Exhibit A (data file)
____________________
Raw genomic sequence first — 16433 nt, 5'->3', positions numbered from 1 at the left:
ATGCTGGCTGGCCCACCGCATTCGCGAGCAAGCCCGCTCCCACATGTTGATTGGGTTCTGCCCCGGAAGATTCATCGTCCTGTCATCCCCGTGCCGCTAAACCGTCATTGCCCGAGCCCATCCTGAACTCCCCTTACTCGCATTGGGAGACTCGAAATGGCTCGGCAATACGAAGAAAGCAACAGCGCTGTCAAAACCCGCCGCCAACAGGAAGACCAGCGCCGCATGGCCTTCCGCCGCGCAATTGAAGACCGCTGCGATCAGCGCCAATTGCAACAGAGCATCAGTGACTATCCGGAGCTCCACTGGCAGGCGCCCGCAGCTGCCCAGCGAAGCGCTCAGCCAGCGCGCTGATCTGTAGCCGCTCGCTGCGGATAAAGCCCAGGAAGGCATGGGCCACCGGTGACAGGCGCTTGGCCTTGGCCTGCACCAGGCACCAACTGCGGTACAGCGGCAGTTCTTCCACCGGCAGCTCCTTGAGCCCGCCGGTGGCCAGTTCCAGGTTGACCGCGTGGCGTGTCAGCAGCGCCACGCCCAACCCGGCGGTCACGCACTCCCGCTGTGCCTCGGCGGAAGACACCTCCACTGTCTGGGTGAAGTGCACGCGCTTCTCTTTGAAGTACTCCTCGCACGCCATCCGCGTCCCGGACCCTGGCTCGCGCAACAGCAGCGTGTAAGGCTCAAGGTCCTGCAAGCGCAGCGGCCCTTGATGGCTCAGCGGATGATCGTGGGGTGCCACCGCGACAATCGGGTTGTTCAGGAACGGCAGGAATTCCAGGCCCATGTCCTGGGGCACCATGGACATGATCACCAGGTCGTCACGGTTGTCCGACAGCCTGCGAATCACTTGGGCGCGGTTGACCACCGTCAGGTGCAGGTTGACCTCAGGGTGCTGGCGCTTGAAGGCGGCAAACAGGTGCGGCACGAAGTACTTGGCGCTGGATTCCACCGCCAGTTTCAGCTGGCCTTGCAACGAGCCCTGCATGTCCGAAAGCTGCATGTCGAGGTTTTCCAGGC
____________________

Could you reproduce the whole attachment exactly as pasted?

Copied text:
Raw genomic sequence first — 16433 nt, 5'->3', positions numbered from 1 at the left:
ATGCTGGCTGGCCCACCGCATTCGCGAGCAAGCCCGCTCCCACATGTTGATTGGGTTCTGCCCCGGAAGATTCATCGTCCTGTCATCCCCGTGCCGCTAAACCGTCATTGCCCGAGCCCATCCTGAACTCCCCTTACTCGCATTGGGAGACTCGAAATGGCTCGGCAATACGAAGAAAGCAACAGCGCTGTCAAAACCCGCCGCCAACAGGAAGACCAGCGCCGCATGGCCTTCCGCCGCGCAATTGAAGACCGCTGCGATCAGCGCCAATTGCAACAGAGCATCAGTGACTATCCGGAGCTCCACTGGCAGGCGCCCGCAGCTGCCCAGCGAAGCGCTCAGCCAGCGCGCTGATCTGTAGCCGCTCGCTGCGGATAAAGCCCAGGAAGGCATGGGCCACCGGTGACAGGCGCTTGGCCTTGGCCTGCACCAGGCACCAACTGCGGTACAGCGGCAGTTCTTCCACCGGCAGCTCCTTGAGCCCGCCGGTGGCCAGTTCCAGGTTGACCGCGTGGCGTGTCAGCAGCGCCACGCCCAACCCGGCGGTCACGCACTCCCGCTGTGCCTCGGCGGAAGACACCTCCACTGTCTGGGTGAAGTGCACGCGCTTCTCTTTGAAGTACTCCTCGCACGCCATCCGCGTCCCGGACCCTGGCTCGCGCAACAGCAGCGTGTAAGGCTCAAGGTCCTGCAAGCGCAGCGGCCCTTGATGGCTCAGCGGATGATCGTGGGGTGCCACCGCGACAATCGGGTTGTTCAGGAACGGCAGGAATTCCAGGCCCATGTCCTGGGGCACCATGGACATGATCACCAGGTCGTCACGGTTGTCCGACAGCCTGCGAATCACTTGGGCGCGGTTGACCACCGTCAGGTGCAGGTTGACCTCAGGGTGCTGGCGCTTGAAGGCGGCAAACAGGTGCGGCACGAAGTACTTGGCGCTGGATTCCACCGCCAGTTTCAGCTGGCCTTGCAACGAGCCCTGCATGTCCGAAAGCTGCATGTCGAGGTTTTCCAGGC